Rate cut front loaded; eyes  now on data for clarity

In his second bi-monthly policy statement, Governor Rajan has shown pragmatism by reducing the policy repo rate by 25 basis points to 7.25 per cent. The guiding factors for such a reduction include: reduction  of lending rates by banks as a sequel to past policy rate cuts; evolvement of  Inflation along with the projected path of RBI; moderate impact of unseasonal rains; subdued increase in administered prices; and push back of  the timing of normalization of US monetary policy. To quote Dr. Rajan, “With low domestic capacity utilization, still mixed indicators of recovery, and subdued investment and credit growth, there is a case for a cut in the policy rate today.”

A perusal of the current global economic development reveals that the recovery is not only slow but is getting increasingly differentiated across regions. The firming up of crude oil price is a matter of concern for oil importers like India. Domestic economic activity, particularly the agricultural activity, presents a worsening situation, especially with regard to pulses and oilseeds, where buffer stocks are not available and thus are a potential threat to inflation in the medium term. Even though retail inflation has moderated and there has been some softening of food inflation, the uncertainty regarding a normal monsoon could pose upside risks to inflation and inflation expectations. It is important to note that inflation expectation is already high. Furthermore, firming up of crude oil price poses down side risks for containing current account deficit at a sustainable level.

In the above context the moot question, is when the global and domestic developments have not been supportive of a rate cut at this juncture, would it not have been better to follow a policy of ‘wait-and-watch’?

While going for a rate cut to stem some of the increasing criticism, the Governor has, however, set out the downside risks to inflation arising from uncertainty in normal monsoon, volatility in crude oil prices and volatility in the external environment. To quote Dr. Rajan “A conservative strategy would be to wait, especially for more certainty on both monsoon out turn as well as government response to reduce supply constraints over the medium term to stay on the proposed disinflationary path (to 4 per cent in early 2018), however, a more appropriate stance is to front load  a rate cut today and then wait for data that clarify uncertainty.”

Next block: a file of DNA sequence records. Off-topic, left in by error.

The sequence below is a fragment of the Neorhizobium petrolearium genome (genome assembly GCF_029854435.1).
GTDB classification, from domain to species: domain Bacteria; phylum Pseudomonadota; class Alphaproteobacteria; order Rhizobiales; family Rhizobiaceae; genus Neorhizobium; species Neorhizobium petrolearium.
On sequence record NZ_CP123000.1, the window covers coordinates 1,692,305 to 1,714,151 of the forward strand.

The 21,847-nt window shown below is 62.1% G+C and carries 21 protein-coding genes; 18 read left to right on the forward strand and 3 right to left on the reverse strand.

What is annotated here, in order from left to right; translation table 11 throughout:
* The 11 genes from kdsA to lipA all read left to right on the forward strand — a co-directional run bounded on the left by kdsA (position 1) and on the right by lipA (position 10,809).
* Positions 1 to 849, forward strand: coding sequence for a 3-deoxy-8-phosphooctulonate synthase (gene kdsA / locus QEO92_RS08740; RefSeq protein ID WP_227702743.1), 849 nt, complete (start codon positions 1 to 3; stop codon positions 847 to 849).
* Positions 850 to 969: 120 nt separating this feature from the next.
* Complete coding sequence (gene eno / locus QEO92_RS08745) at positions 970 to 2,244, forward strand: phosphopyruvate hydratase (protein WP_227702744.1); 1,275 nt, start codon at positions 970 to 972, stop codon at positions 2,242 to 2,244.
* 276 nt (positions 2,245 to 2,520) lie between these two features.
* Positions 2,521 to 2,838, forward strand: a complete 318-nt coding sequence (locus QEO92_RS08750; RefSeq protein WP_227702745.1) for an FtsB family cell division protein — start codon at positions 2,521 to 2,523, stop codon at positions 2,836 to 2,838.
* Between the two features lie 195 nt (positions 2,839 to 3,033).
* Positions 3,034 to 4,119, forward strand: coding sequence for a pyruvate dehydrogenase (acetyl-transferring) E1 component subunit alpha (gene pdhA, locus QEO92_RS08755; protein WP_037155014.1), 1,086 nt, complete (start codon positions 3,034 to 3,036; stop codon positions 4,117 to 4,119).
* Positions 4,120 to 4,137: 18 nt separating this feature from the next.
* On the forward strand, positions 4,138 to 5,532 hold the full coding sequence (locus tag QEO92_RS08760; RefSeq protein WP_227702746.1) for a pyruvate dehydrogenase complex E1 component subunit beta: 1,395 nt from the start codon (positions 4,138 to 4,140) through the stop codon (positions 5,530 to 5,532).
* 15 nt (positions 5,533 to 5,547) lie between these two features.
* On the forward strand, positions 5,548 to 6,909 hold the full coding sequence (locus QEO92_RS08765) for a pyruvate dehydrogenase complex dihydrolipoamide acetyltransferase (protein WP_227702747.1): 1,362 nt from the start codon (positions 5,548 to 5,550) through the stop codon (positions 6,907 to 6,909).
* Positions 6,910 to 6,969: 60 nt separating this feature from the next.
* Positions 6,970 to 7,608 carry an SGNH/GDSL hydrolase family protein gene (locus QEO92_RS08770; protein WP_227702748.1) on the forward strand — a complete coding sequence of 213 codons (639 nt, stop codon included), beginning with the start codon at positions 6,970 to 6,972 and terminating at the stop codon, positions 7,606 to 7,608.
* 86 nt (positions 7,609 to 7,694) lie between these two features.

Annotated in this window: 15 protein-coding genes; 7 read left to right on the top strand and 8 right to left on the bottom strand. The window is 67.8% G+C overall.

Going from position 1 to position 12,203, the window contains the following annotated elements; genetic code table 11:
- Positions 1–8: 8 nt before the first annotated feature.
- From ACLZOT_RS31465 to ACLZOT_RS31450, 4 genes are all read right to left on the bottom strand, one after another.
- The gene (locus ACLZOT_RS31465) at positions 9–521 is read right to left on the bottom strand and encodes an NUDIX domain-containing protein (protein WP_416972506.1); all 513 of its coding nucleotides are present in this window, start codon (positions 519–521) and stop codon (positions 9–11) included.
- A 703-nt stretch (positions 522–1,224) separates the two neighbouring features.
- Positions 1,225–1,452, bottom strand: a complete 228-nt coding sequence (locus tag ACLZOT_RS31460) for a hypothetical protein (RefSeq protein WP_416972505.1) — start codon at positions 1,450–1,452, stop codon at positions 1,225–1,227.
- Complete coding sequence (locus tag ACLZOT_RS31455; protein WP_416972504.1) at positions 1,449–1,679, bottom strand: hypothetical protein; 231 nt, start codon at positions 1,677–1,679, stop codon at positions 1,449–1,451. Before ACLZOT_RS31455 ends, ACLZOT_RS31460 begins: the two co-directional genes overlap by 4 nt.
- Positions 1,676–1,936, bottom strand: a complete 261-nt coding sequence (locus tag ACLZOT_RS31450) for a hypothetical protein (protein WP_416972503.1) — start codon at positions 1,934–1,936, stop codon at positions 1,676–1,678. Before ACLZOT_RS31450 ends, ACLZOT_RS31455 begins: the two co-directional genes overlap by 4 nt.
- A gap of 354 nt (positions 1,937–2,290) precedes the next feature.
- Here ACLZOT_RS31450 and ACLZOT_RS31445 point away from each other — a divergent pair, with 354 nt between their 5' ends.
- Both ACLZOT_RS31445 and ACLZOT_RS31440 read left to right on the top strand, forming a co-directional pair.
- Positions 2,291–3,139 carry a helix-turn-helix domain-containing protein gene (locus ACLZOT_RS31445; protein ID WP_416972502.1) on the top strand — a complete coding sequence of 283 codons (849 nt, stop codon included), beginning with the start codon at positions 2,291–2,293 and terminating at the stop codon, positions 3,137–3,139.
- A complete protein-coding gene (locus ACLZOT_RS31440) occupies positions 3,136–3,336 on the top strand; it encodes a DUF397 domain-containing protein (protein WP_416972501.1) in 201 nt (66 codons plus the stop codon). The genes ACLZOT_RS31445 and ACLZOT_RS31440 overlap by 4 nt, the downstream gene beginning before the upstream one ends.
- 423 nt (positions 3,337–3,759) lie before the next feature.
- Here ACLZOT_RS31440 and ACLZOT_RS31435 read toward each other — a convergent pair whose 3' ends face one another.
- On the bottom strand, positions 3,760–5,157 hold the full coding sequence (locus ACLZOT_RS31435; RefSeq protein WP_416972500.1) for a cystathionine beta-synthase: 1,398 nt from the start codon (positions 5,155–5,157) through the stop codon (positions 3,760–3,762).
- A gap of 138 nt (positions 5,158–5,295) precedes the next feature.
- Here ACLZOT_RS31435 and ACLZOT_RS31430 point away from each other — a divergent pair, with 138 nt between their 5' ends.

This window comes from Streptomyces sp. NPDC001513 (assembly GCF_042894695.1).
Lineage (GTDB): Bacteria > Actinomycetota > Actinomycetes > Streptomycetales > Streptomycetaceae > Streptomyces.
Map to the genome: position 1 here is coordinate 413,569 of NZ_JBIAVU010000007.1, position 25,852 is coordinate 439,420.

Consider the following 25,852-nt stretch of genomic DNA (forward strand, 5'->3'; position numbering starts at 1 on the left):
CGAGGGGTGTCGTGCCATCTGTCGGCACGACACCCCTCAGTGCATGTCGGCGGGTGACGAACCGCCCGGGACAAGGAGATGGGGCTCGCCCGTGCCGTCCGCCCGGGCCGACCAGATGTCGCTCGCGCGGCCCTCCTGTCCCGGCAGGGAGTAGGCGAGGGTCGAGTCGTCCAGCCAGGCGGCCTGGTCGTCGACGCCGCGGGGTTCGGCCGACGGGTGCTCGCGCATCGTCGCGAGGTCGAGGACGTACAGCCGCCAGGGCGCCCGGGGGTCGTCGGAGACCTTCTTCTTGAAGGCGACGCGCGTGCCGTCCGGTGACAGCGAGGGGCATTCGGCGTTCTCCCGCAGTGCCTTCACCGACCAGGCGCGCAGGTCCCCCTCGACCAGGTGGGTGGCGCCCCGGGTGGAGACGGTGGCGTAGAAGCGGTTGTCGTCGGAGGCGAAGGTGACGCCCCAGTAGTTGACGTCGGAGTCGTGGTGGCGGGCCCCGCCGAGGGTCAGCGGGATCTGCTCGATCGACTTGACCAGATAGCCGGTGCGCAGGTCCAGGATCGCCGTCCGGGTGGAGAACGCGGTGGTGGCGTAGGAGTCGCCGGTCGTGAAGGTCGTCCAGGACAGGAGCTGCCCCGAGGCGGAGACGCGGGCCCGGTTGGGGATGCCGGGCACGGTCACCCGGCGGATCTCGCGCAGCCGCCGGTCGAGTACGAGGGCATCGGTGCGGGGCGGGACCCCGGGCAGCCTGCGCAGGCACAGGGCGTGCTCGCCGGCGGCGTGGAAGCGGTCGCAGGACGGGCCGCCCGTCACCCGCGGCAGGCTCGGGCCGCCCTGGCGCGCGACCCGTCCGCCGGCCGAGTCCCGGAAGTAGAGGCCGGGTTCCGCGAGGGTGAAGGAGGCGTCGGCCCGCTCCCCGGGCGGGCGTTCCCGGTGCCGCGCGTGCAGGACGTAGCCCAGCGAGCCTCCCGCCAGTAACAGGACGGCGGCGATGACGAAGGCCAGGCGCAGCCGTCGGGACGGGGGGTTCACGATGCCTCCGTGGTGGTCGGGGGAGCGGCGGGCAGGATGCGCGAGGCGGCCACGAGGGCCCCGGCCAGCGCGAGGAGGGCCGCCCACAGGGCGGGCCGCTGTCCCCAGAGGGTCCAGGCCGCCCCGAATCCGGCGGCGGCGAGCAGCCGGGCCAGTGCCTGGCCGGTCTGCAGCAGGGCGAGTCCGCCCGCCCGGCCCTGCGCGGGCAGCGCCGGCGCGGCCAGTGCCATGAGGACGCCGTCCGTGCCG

It is important to recognize that a policy rate cut is not an end initself; it is a means to an end. In order to contain inflation along with inflationary expectations, it is imperative that government should have a strong food policy as also food management. The government should have contingency plans for food management, which include storage of adequate quantity of seeds and fertilizer for timely supply, crop insurance schemes, credit facilities, timely release of food stocks etc. Further, limiting the increase in agricultural support prices would also help inflation control. Thus, food management will be critical in guiding the future inflation path.

To sustain higher growth rates, with a low and stable inflation of 4 per cent in the medium term, it is appropriate that government policy should focus not only on enhancement of public investment, but also on encouraging private investment. This in turn requires that the government follows strong fiscal consolidation and eliminates revenue deficit by 2017-18, so as to boost domestic saving. At the same time, this would facilitate garnering resources for public investment including infusion of capital in public sector banks, so as to ensure adequate credit flows to productive sector.

With the RBI taking the lead through initiating the policy rate cuts, the agenda for the government is clear. The government should improve food availability through prudent food management and concentrate on consolidating the fisc. Banks should pro-actively pass on the policy rate reduction to reduce the lending rates. More importantly, the corporates should focus on improving their balance sheets, especially those items that are independent of policy rate.

* The authors are Professors of Economics at the S.P. Jain Institute of Management & Research, Mumbai. Views are personal.

R.K. Pattnaik & Tulsi Jayakumar

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